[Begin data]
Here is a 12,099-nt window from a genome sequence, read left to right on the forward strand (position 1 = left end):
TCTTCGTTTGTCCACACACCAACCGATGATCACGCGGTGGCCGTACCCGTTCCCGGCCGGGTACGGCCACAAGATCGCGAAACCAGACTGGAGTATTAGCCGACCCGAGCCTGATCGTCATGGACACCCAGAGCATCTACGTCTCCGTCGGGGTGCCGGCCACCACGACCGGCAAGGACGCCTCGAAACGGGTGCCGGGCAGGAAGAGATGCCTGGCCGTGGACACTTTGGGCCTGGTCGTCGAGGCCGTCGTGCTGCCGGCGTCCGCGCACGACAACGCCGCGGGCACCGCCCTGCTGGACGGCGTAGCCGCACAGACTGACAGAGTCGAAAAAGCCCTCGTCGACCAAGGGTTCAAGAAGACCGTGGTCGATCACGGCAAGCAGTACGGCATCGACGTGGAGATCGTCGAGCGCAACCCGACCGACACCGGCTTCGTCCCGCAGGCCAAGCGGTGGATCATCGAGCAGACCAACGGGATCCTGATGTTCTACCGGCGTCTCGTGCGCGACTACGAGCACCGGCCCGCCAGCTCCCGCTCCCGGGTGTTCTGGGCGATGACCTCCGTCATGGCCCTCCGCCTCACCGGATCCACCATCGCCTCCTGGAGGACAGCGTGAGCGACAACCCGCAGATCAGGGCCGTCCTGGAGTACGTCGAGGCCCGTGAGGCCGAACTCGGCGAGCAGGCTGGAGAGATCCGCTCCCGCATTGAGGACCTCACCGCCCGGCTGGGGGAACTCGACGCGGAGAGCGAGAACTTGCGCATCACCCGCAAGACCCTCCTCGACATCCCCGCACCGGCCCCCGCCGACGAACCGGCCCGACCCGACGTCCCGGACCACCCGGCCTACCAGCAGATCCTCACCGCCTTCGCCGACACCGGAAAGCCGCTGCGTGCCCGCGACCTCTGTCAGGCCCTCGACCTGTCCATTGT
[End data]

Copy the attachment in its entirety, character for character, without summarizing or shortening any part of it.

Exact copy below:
Here is a 12,099-nt window from a genome sequence, read left to right on the forward strand (position 1 = left end):
TCTTCGTTTGTCCACACACCAACCGATGATCACGCGGTGGCCGTACCCGTTCCCGGCCGGGTACGGCCACAAGATCGCGAAACCAGACTGGAGTATTAGCCGACCCGAGCCTGATCGTCATGGACACCCAGAGCATCTACGTCTCCGTCGGGGTGCCGGCCACCACGACCGGCAAGGACGCCTCGAAACGGGTGCCGGGCAGGAAGAGATGCCTGGCCGTGGACACTTTGGGCCTGGTCGTCGAGGCCGTCGTGCTGCCGGCGTCCGCGCACGACAACGCCGCGGGCACCGCCCTGCTGGACGGCGTAGCCGCACAGACTGACAGAGTCGAAAAAGCCCTCGTCGACCAAGGGTTCAAGAAGACCGTGGTCGATCACGGCAAGCAGTACGGCATCGACGTGGAGATCGTCGAGCGCAACCCGACCGACACCGGCTTCGTCCCGCAGGCCAAGCGGTGGATCATCGAGCAGACCAACGGGATCCTGATGTTCTACCGGCGTCTCGTGCGCGACTACGAGCACCGGCCCGCCAGCTCCCGCTCCCGGGTGTTCTGGGCGATGACCTCCGTCATGGCCCTCCGCCTCACCGGATCCACCATCGCCTCCTGGAGGACAGCGTGAGCGACAACCCGCAGATCAGGGCCGTCCTGGAGTACGTCGAGGCCCGTGAGGCCGAACTCGGCGAGCAGGCTGGAGAGATCCGCTCCCGCATTGAGGACCTCACCGCCCGGCTGGGGGAACTCGACGCGGAGAGCGAGAACTTGCGCATCACCCGCAAGACCCTCCTCGACATCCCCGCACCGGCCCCCGCCGACGAACCGGCCCGACCCGACGTCCCGGACCACCCGGCCTACCAGCAGATCCTCACCGCCTTCGCCGACACCGGAAAGCCGCTGCGTGCCCGCGACCTCTGTCAGGCCCTCGACCTGTCCATTGT